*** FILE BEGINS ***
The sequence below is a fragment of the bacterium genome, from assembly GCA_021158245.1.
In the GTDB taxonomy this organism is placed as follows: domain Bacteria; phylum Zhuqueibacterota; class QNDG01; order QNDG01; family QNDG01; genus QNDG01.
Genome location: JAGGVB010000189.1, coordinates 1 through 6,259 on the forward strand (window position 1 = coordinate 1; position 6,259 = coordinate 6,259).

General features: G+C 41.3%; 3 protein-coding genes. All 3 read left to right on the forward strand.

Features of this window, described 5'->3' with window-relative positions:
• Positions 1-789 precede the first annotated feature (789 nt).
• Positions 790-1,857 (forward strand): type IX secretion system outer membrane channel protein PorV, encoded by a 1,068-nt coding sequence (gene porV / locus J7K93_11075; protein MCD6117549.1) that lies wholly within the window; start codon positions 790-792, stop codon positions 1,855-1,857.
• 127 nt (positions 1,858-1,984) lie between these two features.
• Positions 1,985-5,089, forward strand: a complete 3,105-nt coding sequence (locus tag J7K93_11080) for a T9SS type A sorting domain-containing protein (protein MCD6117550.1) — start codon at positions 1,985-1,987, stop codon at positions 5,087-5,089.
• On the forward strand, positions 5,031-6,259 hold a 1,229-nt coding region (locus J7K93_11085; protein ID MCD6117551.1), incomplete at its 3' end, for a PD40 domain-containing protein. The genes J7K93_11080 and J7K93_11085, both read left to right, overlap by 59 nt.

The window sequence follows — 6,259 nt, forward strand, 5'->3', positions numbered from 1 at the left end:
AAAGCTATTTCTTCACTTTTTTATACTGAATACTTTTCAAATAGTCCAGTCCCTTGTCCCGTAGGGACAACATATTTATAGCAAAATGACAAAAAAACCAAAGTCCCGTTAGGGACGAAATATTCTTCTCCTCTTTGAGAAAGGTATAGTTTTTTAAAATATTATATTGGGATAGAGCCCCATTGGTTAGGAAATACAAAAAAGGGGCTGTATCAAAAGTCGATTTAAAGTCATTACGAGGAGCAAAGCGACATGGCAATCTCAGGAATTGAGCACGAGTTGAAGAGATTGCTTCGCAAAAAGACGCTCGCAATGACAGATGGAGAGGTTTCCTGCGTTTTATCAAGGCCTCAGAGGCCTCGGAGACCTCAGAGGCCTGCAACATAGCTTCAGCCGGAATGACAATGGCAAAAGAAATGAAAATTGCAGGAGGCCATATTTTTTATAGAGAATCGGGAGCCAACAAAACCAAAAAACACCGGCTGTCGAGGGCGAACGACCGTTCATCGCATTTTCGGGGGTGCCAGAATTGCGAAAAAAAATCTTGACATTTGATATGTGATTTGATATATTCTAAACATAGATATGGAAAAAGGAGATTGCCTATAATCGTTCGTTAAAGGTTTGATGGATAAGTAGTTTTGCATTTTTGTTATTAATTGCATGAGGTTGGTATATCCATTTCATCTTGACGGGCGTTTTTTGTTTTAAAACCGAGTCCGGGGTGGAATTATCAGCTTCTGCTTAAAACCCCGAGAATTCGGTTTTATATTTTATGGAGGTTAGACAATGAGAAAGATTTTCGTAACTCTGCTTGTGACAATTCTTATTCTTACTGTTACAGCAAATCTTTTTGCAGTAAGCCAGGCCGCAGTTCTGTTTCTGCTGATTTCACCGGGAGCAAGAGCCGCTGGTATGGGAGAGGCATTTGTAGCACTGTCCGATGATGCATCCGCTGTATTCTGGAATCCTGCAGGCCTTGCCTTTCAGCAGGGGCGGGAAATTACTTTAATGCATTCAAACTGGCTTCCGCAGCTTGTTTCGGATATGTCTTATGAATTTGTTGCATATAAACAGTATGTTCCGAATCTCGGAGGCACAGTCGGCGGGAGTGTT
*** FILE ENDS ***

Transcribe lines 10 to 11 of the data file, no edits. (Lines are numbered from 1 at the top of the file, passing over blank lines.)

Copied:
• On the forward strand, positions 5,031-6,259 hold a 1,229-nt coding region (locus J7K93_11085; protein ID MCD6117551.1), incomplete at its 3' end, for a PD40 domain-containing protein. The genes J7K93_11080 and J7K93_11085, both read left to right, overlap by 59 nt.

The window sequence follows — 6,259 nt, forward strand, 5'->3', positions numbered from 1 at the left end: